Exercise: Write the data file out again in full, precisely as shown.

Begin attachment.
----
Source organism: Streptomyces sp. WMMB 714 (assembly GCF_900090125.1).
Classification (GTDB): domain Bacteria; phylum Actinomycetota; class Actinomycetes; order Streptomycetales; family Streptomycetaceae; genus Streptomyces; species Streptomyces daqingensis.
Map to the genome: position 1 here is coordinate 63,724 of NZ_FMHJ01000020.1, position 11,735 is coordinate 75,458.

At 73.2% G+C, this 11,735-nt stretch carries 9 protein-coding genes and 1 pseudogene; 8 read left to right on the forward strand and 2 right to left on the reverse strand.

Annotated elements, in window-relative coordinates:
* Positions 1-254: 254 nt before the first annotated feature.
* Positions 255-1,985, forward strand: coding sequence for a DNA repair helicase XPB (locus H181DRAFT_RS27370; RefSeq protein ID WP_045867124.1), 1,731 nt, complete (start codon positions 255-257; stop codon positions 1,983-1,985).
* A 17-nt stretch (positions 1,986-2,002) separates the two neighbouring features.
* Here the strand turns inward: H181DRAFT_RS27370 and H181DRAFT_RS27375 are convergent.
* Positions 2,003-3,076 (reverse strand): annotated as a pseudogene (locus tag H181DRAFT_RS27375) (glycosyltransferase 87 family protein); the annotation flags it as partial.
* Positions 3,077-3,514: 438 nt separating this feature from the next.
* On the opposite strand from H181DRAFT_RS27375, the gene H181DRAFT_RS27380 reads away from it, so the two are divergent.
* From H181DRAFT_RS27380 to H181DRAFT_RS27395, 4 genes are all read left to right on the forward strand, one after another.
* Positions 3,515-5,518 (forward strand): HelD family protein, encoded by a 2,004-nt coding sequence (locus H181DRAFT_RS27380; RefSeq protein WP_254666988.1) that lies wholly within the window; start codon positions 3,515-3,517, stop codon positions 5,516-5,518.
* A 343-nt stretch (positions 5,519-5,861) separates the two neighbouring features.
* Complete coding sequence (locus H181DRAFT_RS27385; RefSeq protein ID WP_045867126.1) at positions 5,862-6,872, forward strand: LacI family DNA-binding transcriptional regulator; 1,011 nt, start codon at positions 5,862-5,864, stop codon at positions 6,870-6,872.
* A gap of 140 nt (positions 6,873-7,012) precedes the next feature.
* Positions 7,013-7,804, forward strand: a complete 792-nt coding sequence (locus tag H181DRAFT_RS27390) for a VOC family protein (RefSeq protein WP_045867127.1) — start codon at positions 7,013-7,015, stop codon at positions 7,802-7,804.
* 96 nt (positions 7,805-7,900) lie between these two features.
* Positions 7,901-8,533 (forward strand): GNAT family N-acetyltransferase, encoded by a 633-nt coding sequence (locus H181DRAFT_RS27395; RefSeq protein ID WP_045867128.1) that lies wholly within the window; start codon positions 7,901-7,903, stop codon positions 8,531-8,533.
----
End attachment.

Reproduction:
Source organism: Streptomyces sp. WMMB 714 (assembly GCF_900090125.1).
Classification (GTDB): domain Bacteria; phylum Actinomycetota; class Actinomycetes; order Streptomycetales; family Streptomycetaceae; genus Streptomyces; species Streptomyces daqingensis.
Map to the genome: position 1 here is coordinate 63,724 of NZ_FMHJ01000020.1, position 11,735 is coordinate 75,458.

At 73.2% G+C, this 11,735-nt stretch carries 9 protein-coding genes and 1 pseudogene; 8 read left to right on the forward strand and 2 right to left on the reverse strand.

Annotated elements, in window-relative coordinates:
* Positions 1-254: 254 nt before the first annotated feature.
* Positions 255-1,985, forward strand: coding sequence for a DNA repair helicase XPB (locus H181DRAFT_RS27370; RefSeq protein ID WP_045867124.1), 1,731 nt, complete (start codon positions 255-257; stop codon positions 1,983-1,985).
* A 17-nt stretch (positions 1,986-2,002) separates the two neighbouring features.
* Here the strand turns inward: H181DRAFT_RS27370 and H181DRAFT_RS27375 are convergent.
* Positions 2,003-3,076 (reverse strand): annotated as a pseudogene (locus tag H181DRAFT_RS27375) (glycosyltransferase 87 family protein); the annotation flags it as partial.
* Positions 3,077-3,514: 438 nt separating this feature from the next.
* On the opposite strand from H181DRAFT_RS27375, the gene H181DRAFT_RS27380 reads away from it, so the two are divergent.
* From H181DRAFT_RS27380 to H181DRAFT_RS27395, 4 genes are all read left to right on the forward strand, one after another.
* Positions 3,515-5,518 (forward strand): HelD family protein, encoded by a 2,004-nt coding sequence (locus H181DRAFT_RS27380; RefSeq protein WP_254666988.1) that lies wholly within the window; start codon positions 3,515-3,517, stop codon positions 5,516-5,518.
* A 343-nt stretch (positions 5,519-5,861) separates the two neighbouring features.
* Complete coding sequence (locus H181DRAFT_RS27385; RefSeq protein ID WP_045867126.1) at positions 5,862-6,872, forward strand: LacI family DNA-binding transcriptional regulator; 1,011 nt, start codon at positions 5,862-5,864, stop codon at positions 6,870-6,872.
* A gap of 140 nt (positions 6,873-7,012) precedes the next feature.
* Positions 7,013-7,804, forward strand: a complete 792-nt coding sequence (locus tag H181DRAFT_RS27390) for a VOC family protein (RefSeq protein WP_045867127.1) — start codon at positions 7,013-7,015, stop codon at positions 7,802-7,804.
* 96 nt (positions 7,805-7,900) lie between these two features.
* Positions 7,901-8,533 (forward strand): GNAT family N-acetyltransferase, encoded by a 633-nt coding sequence (locus H181DRAFT_RS27395; RefSeq protein ID WP_045867128.1) that lies wholly within the window; start codon positions 7,901-7,903, stop codon positions 8,531-8,533.